Justices rule for broadcasters in fight with Aereo

The U.S. Supreme Court is shown after members of the court issued major rulings on copyright law June 25, 2014 in Washington, DC. The Supreme Court issued a ruling that the streaming service Aereo was in violation of existing copyright law by retransmitting broadcast televisions programs via miniature antennas for a fee from the company's subscribers. (Win McNamee, Getty Images)
The U.S. Supreme Court is shown after members of the court issued major rulings on copyright law June 25, 2014 in Washington, DC. The Supreme Court issued a ruling that the streaming service Aereo was in violation of existing copyright law by retransmitting broadcast televisions programs via miniature antennas for a fee from the company's subscribers. (Win McNamee, Getty Images)
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Updated: 6/25 1:09 pm

WASHINGTON (AP) — The Supreme Court ruled Wednesday that a startup Internet company has to pay broadcasters when it takes their television programs from the airwaves and then charges subscribers to watch them on smartphones and other portable devices.

The justices said by a 6-3 vote that Aereo Inc. is violating the broadcasters' copyrights by taking the signals for free. The ruling preserves the ability of the television networks to collect huge fees from cable and satellite systems that transmit their programming.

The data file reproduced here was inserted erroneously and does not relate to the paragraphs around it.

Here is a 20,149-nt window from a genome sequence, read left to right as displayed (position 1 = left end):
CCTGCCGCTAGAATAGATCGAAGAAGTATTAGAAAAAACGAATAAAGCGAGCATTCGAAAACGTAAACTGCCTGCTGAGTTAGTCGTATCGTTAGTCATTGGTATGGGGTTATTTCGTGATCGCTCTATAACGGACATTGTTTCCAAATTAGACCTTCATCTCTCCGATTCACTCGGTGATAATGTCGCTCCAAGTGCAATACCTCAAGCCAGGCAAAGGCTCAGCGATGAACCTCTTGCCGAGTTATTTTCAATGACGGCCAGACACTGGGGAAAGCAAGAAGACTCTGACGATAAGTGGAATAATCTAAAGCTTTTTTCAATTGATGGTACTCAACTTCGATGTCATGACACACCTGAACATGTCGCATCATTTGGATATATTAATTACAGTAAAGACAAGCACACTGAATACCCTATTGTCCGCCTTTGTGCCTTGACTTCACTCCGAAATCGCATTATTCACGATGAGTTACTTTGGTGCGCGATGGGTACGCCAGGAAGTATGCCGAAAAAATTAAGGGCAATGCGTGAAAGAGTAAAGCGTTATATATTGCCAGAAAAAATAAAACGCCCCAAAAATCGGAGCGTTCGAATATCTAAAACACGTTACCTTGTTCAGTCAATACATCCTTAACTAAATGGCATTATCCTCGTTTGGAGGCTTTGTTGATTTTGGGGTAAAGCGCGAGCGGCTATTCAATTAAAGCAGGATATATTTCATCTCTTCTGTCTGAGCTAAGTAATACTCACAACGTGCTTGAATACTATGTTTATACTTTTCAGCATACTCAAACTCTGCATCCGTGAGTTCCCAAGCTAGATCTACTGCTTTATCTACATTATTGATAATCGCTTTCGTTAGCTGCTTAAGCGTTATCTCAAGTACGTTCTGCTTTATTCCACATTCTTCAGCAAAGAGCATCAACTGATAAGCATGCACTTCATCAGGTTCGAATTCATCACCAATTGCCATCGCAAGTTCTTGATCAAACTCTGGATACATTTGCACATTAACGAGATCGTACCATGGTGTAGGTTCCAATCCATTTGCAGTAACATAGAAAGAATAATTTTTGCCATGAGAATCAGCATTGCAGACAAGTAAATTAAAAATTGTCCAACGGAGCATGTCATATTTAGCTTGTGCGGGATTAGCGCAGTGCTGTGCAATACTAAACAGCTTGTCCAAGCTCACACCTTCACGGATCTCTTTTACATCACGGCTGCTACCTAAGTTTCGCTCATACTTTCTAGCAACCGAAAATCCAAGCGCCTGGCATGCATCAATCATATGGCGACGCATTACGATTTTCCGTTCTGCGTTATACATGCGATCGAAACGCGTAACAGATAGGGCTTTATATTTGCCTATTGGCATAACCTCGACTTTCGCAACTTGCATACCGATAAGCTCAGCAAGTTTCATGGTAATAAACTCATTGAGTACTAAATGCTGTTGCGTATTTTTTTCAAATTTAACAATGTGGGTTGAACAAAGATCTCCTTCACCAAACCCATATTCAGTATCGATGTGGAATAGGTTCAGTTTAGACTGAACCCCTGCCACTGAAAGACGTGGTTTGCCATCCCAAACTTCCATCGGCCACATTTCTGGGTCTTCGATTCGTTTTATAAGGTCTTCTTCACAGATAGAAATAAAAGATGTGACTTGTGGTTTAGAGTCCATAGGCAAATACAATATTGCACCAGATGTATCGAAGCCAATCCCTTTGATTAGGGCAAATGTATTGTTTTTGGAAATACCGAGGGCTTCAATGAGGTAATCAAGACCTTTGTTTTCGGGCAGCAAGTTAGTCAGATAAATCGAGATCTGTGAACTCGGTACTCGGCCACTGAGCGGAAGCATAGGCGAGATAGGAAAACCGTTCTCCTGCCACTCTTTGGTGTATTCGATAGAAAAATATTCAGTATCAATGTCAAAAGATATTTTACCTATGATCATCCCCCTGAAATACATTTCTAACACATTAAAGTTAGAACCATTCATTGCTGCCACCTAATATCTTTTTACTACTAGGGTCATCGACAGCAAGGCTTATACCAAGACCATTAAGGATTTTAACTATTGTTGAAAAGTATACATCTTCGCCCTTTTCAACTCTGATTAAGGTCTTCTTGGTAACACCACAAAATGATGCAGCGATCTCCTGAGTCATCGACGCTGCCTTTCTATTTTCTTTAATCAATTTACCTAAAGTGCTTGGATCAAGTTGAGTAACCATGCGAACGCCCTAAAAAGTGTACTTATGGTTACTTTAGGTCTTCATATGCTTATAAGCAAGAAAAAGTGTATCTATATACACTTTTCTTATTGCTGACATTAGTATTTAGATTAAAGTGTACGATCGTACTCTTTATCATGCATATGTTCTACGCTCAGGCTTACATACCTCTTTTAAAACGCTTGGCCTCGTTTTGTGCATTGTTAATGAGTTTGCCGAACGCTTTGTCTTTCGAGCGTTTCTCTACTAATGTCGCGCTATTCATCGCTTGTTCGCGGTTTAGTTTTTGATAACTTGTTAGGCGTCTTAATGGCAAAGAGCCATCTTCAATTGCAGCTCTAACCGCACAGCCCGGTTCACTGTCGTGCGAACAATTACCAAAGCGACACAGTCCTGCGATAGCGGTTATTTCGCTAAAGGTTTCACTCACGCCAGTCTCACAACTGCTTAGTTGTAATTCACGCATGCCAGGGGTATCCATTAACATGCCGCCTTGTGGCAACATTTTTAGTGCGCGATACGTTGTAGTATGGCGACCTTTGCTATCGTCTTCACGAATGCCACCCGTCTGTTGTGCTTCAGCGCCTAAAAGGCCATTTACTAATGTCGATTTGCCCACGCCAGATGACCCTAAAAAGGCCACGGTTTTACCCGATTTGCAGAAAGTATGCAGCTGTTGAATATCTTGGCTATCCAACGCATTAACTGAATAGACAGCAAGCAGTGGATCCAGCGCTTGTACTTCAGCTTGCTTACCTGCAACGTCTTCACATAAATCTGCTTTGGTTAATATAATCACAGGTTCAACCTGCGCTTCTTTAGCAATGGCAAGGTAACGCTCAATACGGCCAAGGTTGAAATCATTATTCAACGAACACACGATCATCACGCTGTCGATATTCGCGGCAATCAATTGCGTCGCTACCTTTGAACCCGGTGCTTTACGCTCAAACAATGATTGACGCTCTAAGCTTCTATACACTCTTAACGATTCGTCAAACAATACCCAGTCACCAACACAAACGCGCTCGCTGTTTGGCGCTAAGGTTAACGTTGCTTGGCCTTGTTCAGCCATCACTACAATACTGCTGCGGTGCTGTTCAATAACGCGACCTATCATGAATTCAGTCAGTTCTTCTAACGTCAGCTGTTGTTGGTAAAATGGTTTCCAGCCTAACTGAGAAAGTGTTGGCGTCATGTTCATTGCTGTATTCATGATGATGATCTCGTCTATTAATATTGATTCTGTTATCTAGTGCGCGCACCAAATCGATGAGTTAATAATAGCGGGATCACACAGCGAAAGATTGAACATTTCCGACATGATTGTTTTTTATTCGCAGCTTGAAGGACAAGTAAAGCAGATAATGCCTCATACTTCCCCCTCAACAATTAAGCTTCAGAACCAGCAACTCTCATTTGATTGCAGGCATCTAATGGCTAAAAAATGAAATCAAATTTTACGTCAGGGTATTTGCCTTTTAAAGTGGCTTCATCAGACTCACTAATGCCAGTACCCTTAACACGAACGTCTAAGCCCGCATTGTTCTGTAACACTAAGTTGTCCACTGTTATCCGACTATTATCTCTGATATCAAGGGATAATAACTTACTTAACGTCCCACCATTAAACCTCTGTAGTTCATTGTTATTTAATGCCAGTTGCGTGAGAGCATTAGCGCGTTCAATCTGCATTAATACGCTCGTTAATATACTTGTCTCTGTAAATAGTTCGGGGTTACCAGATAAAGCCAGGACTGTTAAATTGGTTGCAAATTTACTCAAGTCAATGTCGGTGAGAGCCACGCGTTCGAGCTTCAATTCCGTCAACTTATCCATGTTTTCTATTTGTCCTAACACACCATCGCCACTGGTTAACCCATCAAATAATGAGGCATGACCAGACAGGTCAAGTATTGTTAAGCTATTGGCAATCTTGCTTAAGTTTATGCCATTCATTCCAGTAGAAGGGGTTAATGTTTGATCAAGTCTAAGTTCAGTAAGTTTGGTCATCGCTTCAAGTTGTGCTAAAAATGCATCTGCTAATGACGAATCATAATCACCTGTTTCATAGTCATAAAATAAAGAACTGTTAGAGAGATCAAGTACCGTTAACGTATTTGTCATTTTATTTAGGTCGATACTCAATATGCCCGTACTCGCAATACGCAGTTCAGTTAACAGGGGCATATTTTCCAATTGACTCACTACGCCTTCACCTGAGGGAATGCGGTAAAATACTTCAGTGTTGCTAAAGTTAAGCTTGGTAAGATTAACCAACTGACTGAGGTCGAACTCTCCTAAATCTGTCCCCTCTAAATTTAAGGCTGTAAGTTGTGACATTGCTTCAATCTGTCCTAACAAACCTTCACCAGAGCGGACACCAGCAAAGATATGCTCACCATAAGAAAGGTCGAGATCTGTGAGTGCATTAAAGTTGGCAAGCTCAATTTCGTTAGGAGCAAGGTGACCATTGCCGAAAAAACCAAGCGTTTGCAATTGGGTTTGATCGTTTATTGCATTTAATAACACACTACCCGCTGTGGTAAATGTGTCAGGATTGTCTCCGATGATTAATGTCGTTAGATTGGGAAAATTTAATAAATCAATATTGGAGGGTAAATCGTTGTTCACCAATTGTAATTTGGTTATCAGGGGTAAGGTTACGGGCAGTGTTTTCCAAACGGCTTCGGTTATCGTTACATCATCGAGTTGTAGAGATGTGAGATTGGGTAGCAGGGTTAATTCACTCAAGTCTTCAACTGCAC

Aereo is available in New York, Boston and Atlanta among 11 metropolitan areas and uses thousands of dime-size antennas to capture television signals and transmit them to subscribers who pay as little as $8 a month for the service.

Some justices worried during arguments in April that a ruling for the broadcasters could also harm the burgeoning world of cloud computing, which gives users access to a vast online computer network that stores and processes information.

But Justice Stephen Breyer, in his majority opinion, said that the court did not intend to call cloud computing into question.

Justices Antonin Scalia, Samuel Alito and Clarence Thomas dissented.

Broadcasters including ABC, CBS, Fox, NBC and PBS sued Aereo for copyright infringement, saying Aereo should pay for redistributing the programming the same way cable and satellite systems must or risk high-profile blackouts of channels that anger their subscribers.

©2014 Associated Press. All rights reserved. This material may not be published, broadcast, rewritten, or redistributed.

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